California does not restrict oil companies’ use of this fresh water, according to Buzz Thompson, faculty director at Stanford’s Water in the West program. An earlier draft of SB1281 required oil producers to only use recycled water during a drought, but it was removed amid objections from the oil industry. The situation has put state officials, including California’s governor, Gavin Newsom, under fire for failing to take action.
According to Thompson, the state does have the power to act. California’s constitution states that fresh water can only be used for “reasonable and beneficial” applications. It is up to the state water resources control board, the agency responsible for California’s water management, or a court to decide what qualifies. But historically, the state has been reluctant to entirely halt use of fresh water by commercial entities. A rare exception occurred in 1935, when the California supreme court ruled that a farmer couldn’t use fresh water to drown gophers.
Thompson added that under emergency powers, the governor could direct the board to examine whether the use of water by oil companies is “reasonable and beneficial”.
Kyle Ferrar, the western program coordinator at FracTracker Alliance, pointed out in a 2021 report that Newsom had asked California residents to cut their personal domestic consumption of water by 15%, but he had done little to address the consumption of water by fossil fuel companies. Ferrar said outdated water laws in California continued to uphold the status quo, even as the state wrestles with continuing drought. “A lot of this just comes down to historical records and historical contracts that guaranteed the industry these volumes of water, and they’ve never been reviewed. There’s never been any legislation to consider the validity or the necessity of them, either.”
Asked why the governor wasn’t taking executive action to limit water use by oil companies, the governor’s office did not directly respond but said that the state does not have direct authority over oil companies’ water use. However, if an oil company has a water right, it must comply with state water board rules, the statement said. Thompson said that was correct, but the state did have the authority to review a municipality’s decision to sell surface water to an oil company.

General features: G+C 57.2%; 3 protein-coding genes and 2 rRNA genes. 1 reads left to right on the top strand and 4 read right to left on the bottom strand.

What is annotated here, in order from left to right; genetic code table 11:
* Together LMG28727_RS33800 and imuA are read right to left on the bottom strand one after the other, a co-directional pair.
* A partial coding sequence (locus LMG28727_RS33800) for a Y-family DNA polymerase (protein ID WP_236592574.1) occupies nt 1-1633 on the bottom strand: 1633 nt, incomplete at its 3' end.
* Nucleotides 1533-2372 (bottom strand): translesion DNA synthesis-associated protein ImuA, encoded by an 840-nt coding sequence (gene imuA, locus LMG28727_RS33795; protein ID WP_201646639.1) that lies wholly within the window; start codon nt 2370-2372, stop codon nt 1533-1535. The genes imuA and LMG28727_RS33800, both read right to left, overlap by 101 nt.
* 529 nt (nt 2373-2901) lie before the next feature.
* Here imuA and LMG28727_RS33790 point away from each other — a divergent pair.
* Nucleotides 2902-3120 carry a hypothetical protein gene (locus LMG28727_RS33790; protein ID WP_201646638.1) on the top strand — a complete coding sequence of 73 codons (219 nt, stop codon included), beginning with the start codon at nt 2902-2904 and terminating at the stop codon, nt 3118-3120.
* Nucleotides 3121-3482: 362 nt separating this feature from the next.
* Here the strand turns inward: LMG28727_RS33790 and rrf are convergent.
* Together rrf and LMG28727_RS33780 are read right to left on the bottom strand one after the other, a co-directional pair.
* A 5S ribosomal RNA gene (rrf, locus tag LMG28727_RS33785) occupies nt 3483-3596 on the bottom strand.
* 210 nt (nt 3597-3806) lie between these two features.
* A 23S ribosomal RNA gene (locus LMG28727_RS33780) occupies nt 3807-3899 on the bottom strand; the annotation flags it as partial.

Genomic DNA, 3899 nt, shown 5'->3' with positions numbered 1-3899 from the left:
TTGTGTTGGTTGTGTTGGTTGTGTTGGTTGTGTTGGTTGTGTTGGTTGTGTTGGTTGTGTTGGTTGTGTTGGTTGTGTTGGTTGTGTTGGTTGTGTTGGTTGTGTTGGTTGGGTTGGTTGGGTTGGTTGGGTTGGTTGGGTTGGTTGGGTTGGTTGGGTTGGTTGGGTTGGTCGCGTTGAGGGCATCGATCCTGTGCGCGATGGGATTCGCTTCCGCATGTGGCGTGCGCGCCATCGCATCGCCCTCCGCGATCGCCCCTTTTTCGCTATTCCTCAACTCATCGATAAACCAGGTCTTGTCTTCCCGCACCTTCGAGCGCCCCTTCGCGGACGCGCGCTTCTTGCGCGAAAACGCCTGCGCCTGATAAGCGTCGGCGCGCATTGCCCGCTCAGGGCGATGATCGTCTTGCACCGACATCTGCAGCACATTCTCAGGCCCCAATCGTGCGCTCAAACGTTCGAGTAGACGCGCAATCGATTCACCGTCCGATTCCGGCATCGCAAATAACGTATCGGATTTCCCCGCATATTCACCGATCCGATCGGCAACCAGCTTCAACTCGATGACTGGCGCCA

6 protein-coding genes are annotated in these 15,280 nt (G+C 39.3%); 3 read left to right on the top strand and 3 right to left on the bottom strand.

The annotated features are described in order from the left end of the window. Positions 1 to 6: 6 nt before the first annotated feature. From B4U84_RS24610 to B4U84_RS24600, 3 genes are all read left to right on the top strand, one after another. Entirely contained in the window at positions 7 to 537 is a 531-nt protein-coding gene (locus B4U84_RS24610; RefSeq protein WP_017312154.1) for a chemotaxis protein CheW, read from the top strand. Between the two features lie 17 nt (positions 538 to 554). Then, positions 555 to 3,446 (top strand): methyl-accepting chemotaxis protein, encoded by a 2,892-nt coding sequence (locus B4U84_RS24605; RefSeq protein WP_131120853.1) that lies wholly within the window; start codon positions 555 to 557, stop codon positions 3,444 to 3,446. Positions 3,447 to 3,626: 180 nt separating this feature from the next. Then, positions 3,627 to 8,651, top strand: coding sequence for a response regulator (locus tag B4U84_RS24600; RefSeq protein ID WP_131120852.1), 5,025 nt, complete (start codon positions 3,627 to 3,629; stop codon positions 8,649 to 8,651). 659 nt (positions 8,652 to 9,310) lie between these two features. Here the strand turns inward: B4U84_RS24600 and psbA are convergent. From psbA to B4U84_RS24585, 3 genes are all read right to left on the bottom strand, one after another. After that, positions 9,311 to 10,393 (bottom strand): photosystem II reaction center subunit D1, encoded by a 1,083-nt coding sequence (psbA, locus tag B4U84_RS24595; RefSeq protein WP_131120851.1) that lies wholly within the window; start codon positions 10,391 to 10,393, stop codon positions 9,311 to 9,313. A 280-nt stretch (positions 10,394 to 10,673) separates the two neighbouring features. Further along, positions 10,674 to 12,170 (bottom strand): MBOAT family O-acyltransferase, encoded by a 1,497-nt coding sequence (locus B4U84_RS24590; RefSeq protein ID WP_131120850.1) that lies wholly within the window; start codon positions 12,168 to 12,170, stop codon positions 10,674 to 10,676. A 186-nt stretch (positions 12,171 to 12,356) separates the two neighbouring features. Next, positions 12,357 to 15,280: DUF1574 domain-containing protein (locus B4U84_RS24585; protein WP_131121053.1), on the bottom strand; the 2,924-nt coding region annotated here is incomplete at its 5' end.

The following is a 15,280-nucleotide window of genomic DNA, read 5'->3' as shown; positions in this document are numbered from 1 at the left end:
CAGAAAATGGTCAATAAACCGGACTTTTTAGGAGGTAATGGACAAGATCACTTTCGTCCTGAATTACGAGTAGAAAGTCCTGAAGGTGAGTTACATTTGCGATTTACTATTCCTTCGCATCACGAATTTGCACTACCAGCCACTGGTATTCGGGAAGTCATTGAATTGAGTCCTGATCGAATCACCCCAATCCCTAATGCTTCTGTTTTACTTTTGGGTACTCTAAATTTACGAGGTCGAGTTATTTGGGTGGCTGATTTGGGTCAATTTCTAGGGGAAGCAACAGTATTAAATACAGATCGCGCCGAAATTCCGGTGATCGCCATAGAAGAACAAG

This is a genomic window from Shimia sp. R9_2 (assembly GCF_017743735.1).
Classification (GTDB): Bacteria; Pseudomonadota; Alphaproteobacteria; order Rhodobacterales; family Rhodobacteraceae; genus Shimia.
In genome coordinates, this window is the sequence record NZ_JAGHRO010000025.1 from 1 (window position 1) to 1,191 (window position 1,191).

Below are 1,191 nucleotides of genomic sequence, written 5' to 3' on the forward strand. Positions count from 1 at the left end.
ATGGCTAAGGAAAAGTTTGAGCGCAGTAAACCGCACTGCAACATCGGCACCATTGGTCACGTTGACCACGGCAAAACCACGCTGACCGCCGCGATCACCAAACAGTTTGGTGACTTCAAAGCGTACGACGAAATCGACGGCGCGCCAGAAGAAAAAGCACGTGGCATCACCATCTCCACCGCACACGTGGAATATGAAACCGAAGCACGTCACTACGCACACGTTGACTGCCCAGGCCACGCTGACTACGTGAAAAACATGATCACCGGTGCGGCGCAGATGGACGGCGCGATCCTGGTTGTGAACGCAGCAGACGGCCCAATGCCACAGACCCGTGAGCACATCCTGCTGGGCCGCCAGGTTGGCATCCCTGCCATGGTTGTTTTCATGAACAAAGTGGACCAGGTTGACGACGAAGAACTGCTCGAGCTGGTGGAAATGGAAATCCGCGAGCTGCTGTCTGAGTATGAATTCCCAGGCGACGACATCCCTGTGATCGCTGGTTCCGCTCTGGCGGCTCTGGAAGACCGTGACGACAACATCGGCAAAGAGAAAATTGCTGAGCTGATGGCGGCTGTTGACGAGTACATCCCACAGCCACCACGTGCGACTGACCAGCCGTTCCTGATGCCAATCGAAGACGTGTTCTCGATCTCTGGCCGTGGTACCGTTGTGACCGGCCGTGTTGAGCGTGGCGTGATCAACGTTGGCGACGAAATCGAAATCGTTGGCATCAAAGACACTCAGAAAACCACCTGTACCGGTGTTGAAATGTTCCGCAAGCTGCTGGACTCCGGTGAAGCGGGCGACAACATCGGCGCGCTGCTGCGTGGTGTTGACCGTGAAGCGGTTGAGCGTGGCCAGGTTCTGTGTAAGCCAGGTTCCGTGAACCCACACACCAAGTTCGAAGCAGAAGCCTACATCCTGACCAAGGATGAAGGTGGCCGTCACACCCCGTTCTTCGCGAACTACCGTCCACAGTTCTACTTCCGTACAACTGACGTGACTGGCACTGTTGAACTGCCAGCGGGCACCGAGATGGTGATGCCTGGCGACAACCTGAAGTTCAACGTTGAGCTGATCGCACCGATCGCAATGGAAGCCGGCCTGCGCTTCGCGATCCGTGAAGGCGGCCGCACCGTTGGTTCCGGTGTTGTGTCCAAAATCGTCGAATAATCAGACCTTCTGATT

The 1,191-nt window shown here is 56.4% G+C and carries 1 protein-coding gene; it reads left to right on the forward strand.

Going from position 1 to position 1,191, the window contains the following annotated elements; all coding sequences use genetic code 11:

Thompson said the solution to stark water inequity in the Central Valley was to hook up small communities to municipal systems. The state is working on that – it has a program to effectively “adopt” communities with shoddy water systems. The governor’s office said the state had earmarked $2.7bn in financial assistance that prioritized disadvantaged communities.
Residents protect themselves
As they wait for the state to take action, Kern county residents are left to figure things out for themselves.
A water-dispensing machine in Lamont advertises water for 25 cents a gallon or $1 for five gallons. Alejandro Sanchez opens a small door and inserts a gallon jug under the spout. He feeds a bill into the machine and presses a button. Water pours in.
He lives down the street and prefers to buy water rather than drink from his tap, he explains in Spanish. Once it is full, he balances the heavy jug on his shoulder, waits for a break in traffic, and walks across the highway toward home.
Lucy Basket, who lives in Lamont, parks her car at the water machine. She only fills her gallon jugs halfway because she has pain in her shoulders. She places the jugs in her backseat and secures them with seatbelts.
“I feel safer drinking this water,” she said in Spanish. “If you drink [tap water] a lot, you will get sick, but if you don’t you’ll be fine.”
Fuller Acres is one of dozens of disadvantaged unincorporated communities in Kern county – a designation for disproportionately low-income places that are outside city limits. Plascencia-Rodriguez of Leadership Counsel argued that Fuller Acres residents pay taxes and therefore Kern county should step up to help them access clean drinking water. “They want to see the county invest in them, just like they invest in the county,” she said.
Advocates with Leadership Counsel are asking the county to set aside funding in its budget to pay for bottled water deliveries at least twice a month.
Maria Villa said bottled water deliveries would help, as would better filtration of the tap water.
Villa questioned why oil companies are allowed to use so much high-quality fresh water while Fuller Acres doesn’t have safe water. “Why can’t they put the same water here?”